Hi, I solved the SmallesCommonMultiple and it was great. However I was surprised by the complexity and length of my solution. If possible please take a look at the code, and let me know if there are simpler methods I could be using. THANKS. http://codepen.io/bencarp/pen/dvWXgq

# Would love feedback for the SmallesCommonMultiple task

**kevinSmith**#2

That was a tough challenge for sure. My old code was quite large, messy, and slow - I swear the lights dimmed when I ran it and I heard some car alarms in the distance. NORAD may have scrambled some jets. I ended up starting from scratch and came up with this:

```
function smallestCommons(arr) {
var full = arr.sort();
var max = arr[1]; // the largest of the numbers in the array
var lcm = 0;
var notDone = true;
while (notDone) {
lcm+=max; // lcm MUST be a mutliple of max so increment by max
for (var j = arr[0] ; j <= max ; j++) {
if (lcm % j !== 0) {
break;
}
else if (j == max-1) { // no need to check max - already a multiple
notDone = false;
}
} // for j
} // while
return lcm;
}
smallestCommons([1,5]);
```

I start by sorting the array.

The while loop checks to each candidate lcm. We know that the lcm *must* be a multiple of the largest number in the array, so we’ll start there and index by that number (max). (A lot of the algorithms I see miss this simple time saver.)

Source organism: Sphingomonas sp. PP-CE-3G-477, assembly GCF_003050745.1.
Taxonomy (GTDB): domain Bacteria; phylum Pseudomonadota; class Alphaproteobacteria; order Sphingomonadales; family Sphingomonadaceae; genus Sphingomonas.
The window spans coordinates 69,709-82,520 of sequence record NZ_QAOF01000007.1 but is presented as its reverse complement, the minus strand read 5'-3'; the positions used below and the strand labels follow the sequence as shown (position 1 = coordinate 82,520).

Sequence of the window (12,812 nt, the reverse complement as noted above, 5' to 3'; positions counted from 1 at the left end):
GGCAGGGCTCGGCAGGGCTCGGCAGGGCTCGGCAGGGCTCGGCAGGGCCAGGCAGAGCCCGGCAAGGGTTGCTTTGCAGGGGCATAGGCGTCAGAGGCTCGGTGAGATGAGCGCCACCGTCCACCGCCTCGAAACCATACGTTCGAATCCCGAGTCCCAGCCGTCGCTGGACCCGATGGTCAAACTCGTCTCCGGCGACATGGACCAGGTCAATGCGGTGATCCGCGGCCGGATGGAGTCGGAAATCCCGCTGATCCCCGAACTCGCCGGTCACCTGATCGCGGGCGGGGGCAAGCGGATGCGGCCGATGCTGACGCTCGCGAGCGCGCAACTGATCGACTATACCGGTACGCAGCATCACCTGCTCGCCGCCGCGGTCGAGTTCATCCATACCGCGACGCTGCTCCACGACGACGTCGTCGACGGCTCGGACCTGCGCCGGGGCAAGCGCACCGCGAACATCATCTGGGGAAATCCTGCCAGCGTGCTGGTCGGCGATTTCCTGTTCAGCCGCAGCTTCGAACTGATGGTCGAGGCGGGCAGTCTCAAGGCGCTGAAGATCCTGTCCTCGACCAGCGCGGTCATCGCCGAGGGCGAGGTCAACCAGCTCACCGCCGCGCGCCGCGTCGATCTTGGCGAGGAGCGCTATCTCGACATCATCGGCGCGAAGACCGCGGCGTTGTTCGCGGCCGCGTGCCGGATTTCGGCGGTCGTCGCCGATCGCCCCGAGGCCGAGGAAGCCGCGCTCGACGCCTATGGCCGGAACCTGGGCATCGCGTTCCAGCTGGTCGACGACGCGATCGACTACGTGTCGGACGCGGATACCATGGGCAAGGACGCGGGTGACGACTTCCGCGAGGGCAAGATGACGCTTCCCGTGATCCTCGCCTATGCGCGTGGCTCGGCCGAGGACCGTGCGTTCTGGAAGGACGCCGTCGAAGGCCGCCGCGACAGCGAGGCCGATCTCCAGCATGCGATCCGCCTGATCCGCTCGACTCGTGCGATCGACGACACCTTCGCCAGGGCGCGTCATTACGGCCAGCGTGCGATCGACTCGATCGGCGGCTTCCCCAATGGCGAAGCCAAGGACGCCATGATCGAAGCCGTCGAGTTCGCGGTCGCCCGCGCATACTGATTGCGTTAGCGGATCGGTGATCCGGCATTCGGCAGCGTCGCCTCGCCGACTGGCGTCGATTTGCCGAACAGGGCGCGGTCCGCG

The j loop checks each number from the lowest to the highest of the array numbers. If one of them has ((lcm % j !== 0) then we know that it is not the true lcm so we break and try the next candidate lcm (no need to keep checking that candidate lcm. Many people keep checking for some reason.)

When if fails the if statement, and we made it to the number below max then we know that we have the true lcm. There is no need to check *max* since we’ve been indexing by that - each of our candidate lcms is a multiple of *max* by definition. (Another way we saved some time.)

I’m pretty pleased with how it turned out. But I did go through hell to get there.

**kevcomedia**#3

It’s interesting to note that, to compute the LCM of three numbers, you first compute the LCM of two of them, then compute the LCM of that result and the remaining third number.

`lcm(a, b, c) = lcm( a, lcm( b, c ) )`

You can also do the same for any number of numbers.

What this means is that, you can create a function that computes the LCM of just two numbers, then compute for the LCMs piecemeal. It’s much simpler than trying to compute for the LCM of the numbers all at once.

What I did is create an array of numbers from the input (if the input is `[1, 5]`

, my array is `[1, 2, 3, 4, 5]`

), then use `.reduce`

with the LCM function as callback.

**carpben**#4

Both of the solutions u suggested are very elegant and simple. Oh, I worked hard on my solution, which was elegant as well, but obviously way way over complicated.

Nice! Thank you.

@kevcomedia @ksjazzguitar

**carpben**#5

By the way, personally I think there was no need to explain in words as your code (and comments) speaks for itself.